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By Cyndi Suarez

This article was originally published by Nonprofit Quarterly. To read the full article, please click the link below.

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Two very important reports were recently released—Black Futures Lab’s More Black than Blue: Politics and Power in the 2019 Black Census and Building Movement Project’s Nonprofit Executives and the Racial Leadership Gap. While the former covers US politics and the latter the US nonprofit sector, their core points have a lot in common. They both find that there are two key factors that impact communities of color in the US, especially Black communities—inequity in access to resources and political power.

The reports highlight the fact that Black people’s needs are not getting met. More Black than Blue, “the largest survey of Black people in America in 154 years,” is upfront about the fact that it has a political purpose: “to make the case that Black communities are not getting our needs met from politics.” Similarly, Nonprofit Executives and the Racial Leadership Gap, a series that explores the leadership aspirations and experiences of people of color in the nonprofit sector, finds that “the data shows that people of color in executive positions report higher rates of common challenges and frustrations than white EDs/CEOs.” In comparing the experiences of EDs/CEOs to staff within race, the report finds that while white leaders experience more ease as they move up in their careers, leaders of color continue to experience similar levels of frustration. It concludes that leaders of color generally do not “reap the advantages of leadership.”

Access to Resources

More Black finds that, overall, respondents are concerned about economic hardship and inequality and unjust and ineffective policing. Low wages coupled with the high cost of living leads to Black families that are not economically sustainable. Further, it is well known that poor people pay more for lesser-quality goods and services. To add widespread and systemic racism to this would be incredibly cruel, but this is exactly the case. Respondents want government policies that help Black people be more economically secure. Including,

  1. Affordable and quality health care (90 percent)
  2. A right to housing and provide adequate housing (87 percent)
  3. Guaranteed higher wages, starting with a $15 an hour minimum wage (85 percent)
  4. Affordable college education for any who want it (84 percent)

They also agree that these policies should be funded with redistributive strategies that address the economic gap between rich and poor.

Racial Leadership Gap finds that “EDs/CEOs of color felt they had to work harder and longer to prove themselves before being hired for executive positions in the nonprofit sector.” When they do move into executive positions, the majority of EDs/CEOs of color lead what the report calls “identity-based organizations.” While the report highlights the reality that many leaders of color live in the nonprofit sector, with this label it unintentionally reinforces the notion that white-led organizations are not identity-based—they are, the identity being white. This is more than semantics, as part of what leads to the under-resourcing of people of color-led organizations is the sense that they are niche organizations, while the white-led organizations are universal. This “white as neutral” frame is a core tool or weapon in the narrative of race-based domination. As the report illustrates, this framing is used even in efforts to advance racial justice.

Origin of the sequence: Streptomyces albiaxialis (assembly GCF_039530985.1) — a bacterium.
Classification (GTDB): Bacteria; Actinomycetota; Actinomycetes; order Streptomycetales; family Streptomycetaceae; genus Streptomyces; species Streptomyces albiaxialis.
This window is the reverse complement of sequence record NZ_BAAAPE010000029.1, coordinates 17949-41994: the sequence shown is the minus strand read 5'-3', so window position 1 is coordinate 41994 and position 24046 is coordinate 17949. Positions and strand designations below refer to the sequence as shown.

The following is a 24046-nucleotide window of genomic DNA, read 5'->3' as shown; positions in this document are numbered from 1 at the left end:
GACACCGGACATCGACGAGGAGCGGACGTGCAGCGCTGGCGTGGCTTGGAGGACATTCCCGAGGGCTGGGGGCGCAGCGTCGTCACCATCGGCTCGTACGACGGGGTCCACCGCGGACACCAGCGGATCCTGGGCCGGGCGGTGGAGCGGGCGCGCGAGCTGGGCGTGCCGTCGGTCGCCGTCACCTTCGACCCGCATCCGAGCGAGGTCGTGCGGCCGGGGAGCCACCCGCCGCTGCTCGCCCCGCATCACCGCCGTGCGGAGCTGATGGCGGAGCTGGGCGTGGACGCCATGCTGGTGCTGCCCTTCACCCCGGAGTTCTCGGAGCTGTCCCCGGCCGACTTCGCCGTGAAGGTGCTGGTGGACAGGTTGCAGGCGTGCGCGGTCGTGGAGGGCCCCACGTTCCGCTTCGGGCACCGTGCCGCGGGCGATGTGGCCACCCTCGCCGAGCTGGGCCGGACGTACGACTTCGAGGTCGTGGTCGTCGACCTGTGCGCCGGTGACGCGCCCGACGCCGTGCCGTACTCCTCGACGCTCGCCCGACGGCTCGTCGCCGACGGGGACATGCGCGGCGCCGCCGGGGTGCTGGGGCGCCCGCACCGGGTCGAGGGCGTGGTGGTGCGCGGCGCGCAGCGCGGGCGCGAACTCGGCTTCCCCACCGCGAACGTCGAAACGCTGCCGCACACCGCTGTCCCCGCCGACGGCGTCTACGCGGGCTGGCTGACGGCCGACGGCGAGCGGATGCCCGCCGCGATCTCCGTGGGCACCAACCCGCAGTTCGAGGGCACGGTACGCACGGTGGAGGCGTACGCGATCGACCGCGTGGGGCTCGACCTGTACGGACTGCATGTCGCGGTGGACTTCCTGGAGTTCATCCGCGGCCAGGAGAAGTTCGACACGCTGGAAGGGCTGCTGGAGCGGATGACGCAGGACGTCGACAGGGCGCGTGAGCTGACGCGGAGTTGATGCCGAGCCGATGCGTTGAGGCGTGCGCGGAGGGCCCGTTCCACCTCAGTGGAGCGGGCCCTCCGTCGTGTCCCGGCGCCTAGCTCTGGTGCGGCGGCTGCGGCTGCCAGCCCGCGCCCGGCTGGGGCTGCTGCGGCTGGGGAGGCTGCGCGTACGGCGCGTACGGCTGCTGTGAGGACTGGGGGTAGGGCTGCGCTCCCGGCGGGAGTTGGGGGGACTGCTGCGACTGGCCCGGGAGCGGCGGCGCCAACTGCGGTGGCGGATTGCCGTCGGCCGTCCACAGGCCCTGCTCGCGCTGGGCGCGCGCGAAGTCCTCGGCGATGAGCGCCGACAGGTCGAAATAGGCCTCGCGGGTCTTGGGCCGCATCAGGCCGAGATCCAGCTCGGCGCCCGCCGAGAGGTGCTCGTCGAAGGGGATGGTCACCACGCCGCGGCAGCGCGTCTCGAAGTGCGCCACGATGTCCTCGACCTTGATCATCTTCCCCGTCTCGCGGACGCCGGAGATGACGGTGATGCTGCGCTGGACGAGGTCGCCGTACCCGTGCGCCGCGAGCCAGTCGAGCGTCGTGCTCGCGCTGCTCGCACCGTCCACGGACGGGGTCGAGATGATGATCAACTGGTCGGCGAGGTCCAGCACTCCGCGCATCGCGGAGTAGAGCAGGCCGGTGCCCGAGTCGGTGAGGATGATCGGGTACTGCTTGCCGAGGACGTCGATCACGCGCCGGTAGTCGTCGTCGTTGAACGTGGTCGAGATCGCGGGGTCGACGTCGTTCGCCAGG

For example, one currently popular foundation approach to racial justice is to focus on “infrastructure organizations,” those considered key to the work of the sector, which may seem strategic, except for the fact that they are generally predominantly white organizations in which the currency is academic credentials and dominant narratives about the marginalized, over firsthand experience and connection and accountability to impacted communities. The racial justice change strategy is to push these white organizations to be more inclusive. Further, “identity-based organizations” receive smaller grants than “more established” organizations doing similar work. Because white organizations are bigger and more established—like the “too big to fail” argument that propped up dominant corporations after the 2008 financial crisis—they receive even more money, and the perception that this work is difficult and takes a long time becomes the frame for change. This foundation trend significantly impacts “identity-based organizations” as, the study notes, they often have foundation grants as the largest source of funding, compared to white-led organizations. The cumulative result is that the people-of-color-led organizations that are already doing the work of racial justice continue to lag behind white organizations in terms of resources, recognition, and thought leadership, even on the issue of racial justice.